Risk Factors for Birth Injuries
If you have recently given birth and your baby seems to be having health problems, you may be wondering if your child is suffering from a birth injury or birth defect. The big difference between a birth injury and a birth defect is that a birth defects are something a person is medically predisposed to and should have been detected before birth. Birth injuries are injuries that are sustained during the process of delivery. So if you had every reason to believe that you were going to deliver a perfectly healthy baby, but instead, your child seems to have been hurt in some way, they may have suffered a birth injury.
The unfortunate reality is that most birth injuries are completely preventable and are caused by things like miscommunication regarding a patient’s history. But the risk of a birth injury increases when a delivery becomes complicated for one reason or another. When delivery becomes more difficult, injury becomes more likely because there’s a chance fetal distress wasn’t properly monitored, tools are used incorrectly, or a problem wasn’t properly diagnosed. Some of the conditions most strongly linked to birth injuries include:
When a labor takes an unusually long time, it’s more likely the child could suffer from caput succedanum, which can cause bruising or swelling of a child’s scalp shortly after delivery. Although not a life threatening condition, it can increase the risk of jaundice, or cause other brain injuries. Caput succedanum can be caused by a child’s head being exposed to too much pressure from the birth canal during delivery, particularly if it’s no longer being protected by the amniotic sac. Since a prolonged labor and delivery might involve the assistance of tools, it’s possible for a child to be injured if these tools aren’t used properly.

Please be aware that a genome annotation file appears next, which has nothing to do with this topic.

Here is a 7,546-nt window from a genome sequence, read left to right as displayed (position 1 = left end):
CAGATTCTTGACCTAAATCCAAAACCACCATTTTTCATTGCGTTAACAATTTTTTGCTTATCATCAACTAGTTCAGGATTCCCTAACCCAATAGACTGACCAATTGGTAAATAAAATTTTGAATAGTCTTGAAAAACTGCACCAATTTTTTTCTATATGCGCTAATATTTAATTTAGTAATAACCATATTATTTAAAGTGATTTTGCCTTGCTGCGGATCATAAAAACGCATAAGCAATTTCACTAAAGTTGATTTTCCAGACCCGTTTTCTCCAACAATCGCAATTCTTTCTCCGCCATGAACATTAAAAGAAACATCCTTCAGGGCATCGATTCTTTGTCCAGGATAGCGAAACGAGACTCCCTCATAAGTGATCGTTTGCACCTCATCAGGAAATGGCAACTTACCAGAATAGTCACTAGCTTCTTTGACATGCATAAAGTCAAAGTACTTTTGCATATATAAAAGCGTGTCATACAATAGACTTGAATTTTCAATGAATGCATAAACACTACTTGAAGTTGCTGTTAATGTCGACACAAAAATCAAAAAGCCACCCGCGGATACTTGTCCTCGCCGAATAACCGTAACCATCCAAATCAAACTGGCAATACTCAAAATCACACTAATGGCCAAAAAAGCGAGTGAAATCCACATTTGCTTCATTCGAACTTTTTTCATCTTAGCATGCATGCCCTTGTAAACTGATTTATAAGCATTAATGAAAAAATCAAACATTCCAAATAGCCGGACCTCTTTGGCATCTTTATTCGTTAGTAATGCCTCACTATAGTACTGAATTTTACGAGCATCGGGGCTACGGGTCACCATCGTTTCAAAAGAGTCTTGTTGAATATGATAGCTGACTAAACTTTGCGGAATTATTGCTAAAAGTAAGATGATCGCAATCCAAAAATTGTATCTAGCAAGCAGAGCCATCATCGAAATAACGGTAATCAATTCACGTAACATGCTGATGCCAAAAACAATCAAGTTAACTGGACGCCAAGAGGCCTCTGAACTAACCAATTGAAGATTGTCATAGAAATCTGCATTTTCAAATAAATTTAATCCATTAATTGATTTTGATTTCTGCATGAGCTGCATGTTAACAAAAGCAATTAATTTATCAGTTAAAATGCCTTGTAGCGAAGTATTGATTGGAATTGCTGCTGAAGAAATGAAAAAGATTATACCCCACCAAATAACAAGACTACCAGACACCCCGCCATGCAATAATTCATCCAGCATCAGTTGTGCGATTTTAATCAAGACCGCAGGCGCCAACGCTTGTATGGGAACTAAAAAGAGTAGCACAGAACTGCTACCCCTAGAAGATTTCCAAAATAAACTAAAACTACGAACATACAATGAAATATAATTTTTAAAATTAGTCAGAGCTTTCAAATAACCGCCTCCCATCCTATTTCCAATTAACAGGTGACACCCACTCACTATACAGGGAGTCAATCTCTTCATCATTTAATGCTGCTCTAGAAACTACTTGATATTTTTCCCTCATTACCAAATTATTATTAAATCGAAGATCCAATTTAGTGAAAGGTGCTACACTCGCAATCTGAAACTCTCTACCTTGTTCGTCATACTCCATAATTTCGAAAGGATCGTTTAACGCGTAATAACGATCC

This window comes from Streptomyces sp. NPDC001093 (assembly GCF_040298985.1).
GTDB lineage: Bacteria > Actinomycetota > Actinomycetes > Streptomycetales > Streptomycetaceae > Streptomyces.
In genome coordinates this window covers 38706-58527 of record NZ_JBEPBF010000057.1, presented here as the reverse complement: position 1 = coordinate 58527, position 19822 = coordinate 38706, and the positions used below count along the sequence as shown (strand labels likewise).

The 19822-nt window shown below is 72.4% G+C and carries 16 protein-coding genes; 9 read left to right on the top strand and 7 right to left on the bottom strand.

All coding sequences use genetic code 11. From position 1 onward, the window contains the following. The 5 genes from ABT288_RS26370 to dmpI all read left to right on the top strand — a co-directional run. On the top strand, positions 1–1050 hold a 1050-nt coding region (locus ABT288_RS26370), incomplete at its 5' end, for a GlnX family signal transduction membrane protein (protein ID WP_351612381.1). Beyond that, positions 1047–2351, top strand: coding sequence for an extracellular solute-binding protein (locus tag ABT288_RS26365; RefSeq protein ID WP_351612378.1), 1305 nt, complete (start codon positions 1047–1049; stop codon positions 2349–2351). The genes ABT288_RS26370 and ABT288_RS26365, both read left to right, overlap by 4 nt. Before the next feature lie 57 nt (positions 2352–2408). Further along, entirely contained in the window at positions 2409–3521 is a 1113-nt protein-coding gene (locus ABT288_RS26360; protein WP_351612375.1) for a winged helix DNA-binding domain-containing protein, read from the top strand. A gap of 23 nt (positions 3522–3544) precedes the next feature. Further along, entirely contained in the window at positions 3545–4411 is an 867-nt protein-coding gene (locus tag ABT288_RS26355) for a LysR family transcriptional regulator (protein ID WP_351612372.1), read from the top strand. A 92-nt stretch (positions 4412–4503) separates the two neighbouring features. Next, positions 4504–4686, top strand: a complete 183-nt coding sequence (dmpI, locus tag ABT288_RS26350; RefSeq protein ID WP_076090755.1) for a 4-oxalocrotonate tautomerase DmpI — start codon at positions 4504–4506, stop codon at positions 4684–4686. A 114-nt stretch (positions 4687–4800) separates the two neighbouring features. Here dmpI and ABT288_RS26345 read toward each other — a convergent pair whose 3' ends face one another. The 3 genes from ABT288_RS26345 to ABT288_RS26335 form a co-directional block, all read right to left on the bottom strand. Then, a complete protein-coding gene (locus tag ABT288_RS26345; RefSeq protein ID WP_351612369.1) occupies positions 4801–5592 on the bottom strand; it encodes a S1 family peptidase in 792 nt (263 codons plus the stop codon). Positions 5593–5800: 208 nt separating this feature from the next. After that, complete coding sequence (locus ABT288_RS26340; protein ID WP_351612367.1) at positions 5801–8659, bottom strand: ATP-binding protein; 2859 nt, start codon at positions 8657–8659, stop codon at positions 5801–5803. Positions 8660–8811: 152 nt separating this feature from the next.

Labor can become prolonged for many reasons, such as if the child is too large, the mother’s pelvis is too small, the baby is an unusual position, or the child is in distress. In situations like these, the delivery could end in an emergency c-section. However, sometimes it can take too long for an emergency c-section to be ordered and as a result, the baby could have already sustained an injury from being exposed to too much pressure or oxygen deprivation. The c-section itself could also result in lacerations on the child if an incision is made too deeply.
When a child is in a breech or other abnormal position at the time of delivery, delivery becomes complicated for many reasons. It’s more likely for the child to become stuck and either require the assistance of tools or an emergency c-section. If a child becomes stuck, it’s likely they could sustain bruising, broken bones, a brachial plexus injury or Erb’s palsy, which could be caused by a doctor pulling too hard on a child’s arm to help dislodge the baby.
Babies born before the 37th week of pregnancy are more likely to suffer from birth injuries because of the fact that the baby hasn’t fully developed by that point and are therefore need to be handled with extra care. When a child is born before 37 weeks of pregnancy, they are at a greater risk of several types of birth injuries, including caput succedanum, injuries caused by oxygen deprivation, and fractures.